UNFPA has found that, in all 82 low- and middle-income countries for which there are data, the prevalence of child marriage is significantly lower for males than females. Only 1 in 25 boys (3.8 per cent) marry before they reach age 18, while marriage before age 15 is practically non-existent in boys (0.3 per cent). Only 10 countries have a child marriage prevalence for boys over 10 per cent – including 16 per cent in Madagascar; 14 per cent in Pakistan; 13 per cent in Central African Republic and the Lao People’s Democratic Republic; 12 per cent in Comoros, Honduras, the Marshall Islands and Nauru; 11 per cent in Nepal; and 10 per cent in Guatemala.

Child marriage rates for boys are very low even in countries where child marriage among girls is relatively high.

What are the consequences of child marriage?

Child marriage undermines children’s human rights and derails their lives and future opportunities.

At the most basic level, it denies children the right to choose – with full and free consent and without coercion or fear – whom to marry, and when. This is one of life’s most important decisions.

And there are additional consequences. Child brides are more likely to become pregnant before their bodies are mature, increasing the risks of both maternal and newborn death and morbidity. In developing countries, nine out of 10 births to adolescent girls occur within a marriage or a union. In these countries, where access to sexual and reproductive health services is generally low, complications from pregnancy and childbirth can be deadly. In fact, globally, these complications are the leading cause of death among adolescent girls.

Children who are married off are also vulnerable to sexually transmitted infections (STIs), including HIV. Contributing to this problem is the fact that girls who have dropped out of school are more vulnerable to child marriage and less likely to be equipped with information about protecting themselves from STIs and unplanned pregnancy.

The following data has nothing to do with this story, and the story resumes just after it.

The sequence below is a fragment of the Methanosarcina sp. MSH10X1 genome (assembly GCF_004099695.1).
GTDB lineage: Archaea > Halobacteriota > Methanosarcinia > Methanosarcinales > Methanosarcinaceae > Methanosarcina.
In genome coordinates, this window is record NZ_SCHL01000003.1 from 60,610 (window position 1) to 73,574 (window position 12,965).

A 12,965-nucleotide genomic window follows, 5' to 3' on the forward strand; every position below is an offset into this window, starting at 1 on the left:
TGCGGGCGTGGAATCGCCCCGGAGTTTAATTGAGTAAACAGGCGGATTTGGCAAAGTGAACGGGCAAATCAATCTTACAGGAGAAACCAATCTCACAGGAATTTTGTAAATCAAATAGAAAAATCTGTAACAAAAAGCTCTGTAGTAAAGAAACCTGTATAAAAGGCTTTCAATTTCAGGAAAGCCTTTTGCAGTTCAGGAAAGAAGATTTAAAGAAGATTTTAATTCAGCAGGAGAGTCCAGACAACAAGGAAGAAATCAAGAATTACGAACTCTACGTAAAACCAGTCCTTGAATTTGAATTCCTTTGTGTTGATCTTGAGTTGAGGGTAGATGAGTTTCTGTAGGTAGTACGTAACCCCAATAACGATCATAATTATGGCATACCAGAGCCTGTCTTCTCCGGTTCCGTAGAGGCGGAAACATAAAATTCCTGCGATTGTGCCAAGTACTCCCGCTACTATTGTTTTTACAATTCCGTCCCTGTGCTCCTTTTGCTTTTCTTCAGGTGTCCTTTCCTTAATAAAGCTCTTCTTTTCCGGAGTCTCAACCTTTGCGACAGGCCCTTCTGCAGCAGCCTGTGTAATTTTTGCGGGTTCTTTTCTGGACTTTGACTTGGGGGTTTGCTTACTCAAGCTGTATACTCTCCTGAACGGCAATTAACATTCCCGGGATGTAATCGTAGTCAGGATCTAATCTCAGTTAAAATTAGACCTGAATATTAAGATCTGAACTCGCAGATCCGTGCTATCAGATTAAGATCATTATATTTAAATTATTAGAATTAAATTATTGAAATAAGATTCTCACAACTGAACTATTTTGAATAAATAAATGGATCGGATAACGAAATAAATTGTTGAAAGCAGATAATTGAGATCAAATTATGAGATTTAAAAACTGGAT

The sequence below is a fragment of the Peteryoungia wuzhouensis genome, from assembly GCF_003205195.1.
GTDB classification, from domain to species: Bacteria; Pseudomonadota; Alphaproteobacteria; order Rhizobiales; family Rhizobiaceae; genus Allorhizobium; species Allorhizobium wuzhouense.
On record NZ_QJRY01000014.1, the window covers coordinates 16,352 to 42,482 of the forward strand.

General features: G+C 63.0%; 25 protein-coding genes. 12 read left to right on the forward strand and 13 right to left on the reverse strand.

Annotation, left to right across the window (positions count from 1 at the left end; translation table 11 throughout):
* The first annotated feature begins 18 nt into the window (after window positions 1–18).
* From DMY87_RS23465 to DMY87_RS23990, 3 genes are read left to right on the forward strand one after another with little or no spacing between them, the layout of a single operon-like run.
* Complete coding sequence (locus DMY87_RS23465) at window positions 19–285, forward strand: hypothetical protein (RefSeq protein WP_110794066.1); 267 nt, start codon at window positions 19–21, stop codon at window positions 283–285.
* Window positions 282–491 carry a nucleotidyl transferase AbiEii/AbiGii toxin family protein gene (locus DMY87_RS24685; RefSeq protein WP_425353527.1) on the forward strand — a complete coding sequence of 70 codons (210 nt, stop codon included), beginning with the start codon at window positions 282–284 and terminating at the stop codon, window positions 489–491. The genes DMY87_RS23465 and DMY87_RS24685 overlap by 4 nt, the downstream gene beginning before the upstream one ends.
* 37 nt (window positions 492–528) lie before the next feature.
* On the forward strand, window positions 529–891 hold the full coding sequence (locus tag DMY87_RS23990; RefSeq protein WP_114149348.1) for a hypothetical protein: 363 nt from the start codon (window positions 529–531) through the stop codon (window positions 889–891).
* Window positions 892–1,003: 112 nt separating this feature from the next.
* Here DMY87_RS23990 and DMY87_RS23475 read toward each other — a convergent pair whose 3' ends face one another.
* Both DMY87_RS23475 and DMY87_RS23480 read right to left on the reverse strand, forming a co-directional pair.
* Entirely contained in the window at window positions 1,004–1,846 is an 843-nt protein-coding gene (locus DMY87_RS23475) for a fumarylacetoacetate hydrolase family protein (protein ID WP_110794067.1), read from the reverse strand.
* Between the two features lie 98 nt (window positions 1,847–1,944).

Child brides are particularly vulnerable to abuse. They are less able to advocate for themselves and less able to escape abusive relationships. Mental illness is common among child brides, for example, due to their experience of violence. Girls who marry young are also more likely to think that wife beating is justified than women who marry later in life.

Married girls rarely enrol in school becauase they are expected to assume significant domestic responsibilities. This limits their future potential, and makes it harder for their families to escape poverty.

Lack of education and empowerment also mean girls are less able to advocate for the well-being of their own children. The children of child brides have higher mortality rates, worse nutritional outcomes, and tend to be less educated.

Cumulatively, child marriage takes an enormous toll on communities, workforces and economies, and the loss is carried over generations.

Is child marriage legal?

Child marriage is almost universally banned.

Two of the most broadly endorsed human rights agreements in the world, the Convention on the Rights of the Child (CRC) and the Convention on the Elimination of All Forms of Discrimination against Women (CEDAW), address child marriage. The CRC establishes the internationally agreed definition of a child, and the right of children to health, education, protection from violence, and protection from sexual exploitation and abuse, all of which are violated by child marriage.

The CEDAW states unequivocally: “The betrothal and the marriage of a child shall have no legal effect, and all necessary action, including legislation, shall be taken to specify a minimum age for marriage and to make the registration of marriages in an official registry compulsory.” Together, these treaties have been signed or ratified by every country except one.

Still, there are some national laws that enable different interpretations of this agreed principle. Many countries permit exceptions with parental consent or under religious or customary law.

Even in places where child marriage is clearly legally prohibited, enforcement can be complicated by the fact that many child marriages – and many marriages in general – are not legally registered.

UNFPA works with governments to advocate stronger laws, policies and enforcement mechanisms to end child marriage. UNFPA is also working with men, women and young people, including adolescent girls, to address the root causes of child marriage – continuing poverty and gender inequality, and support married girls.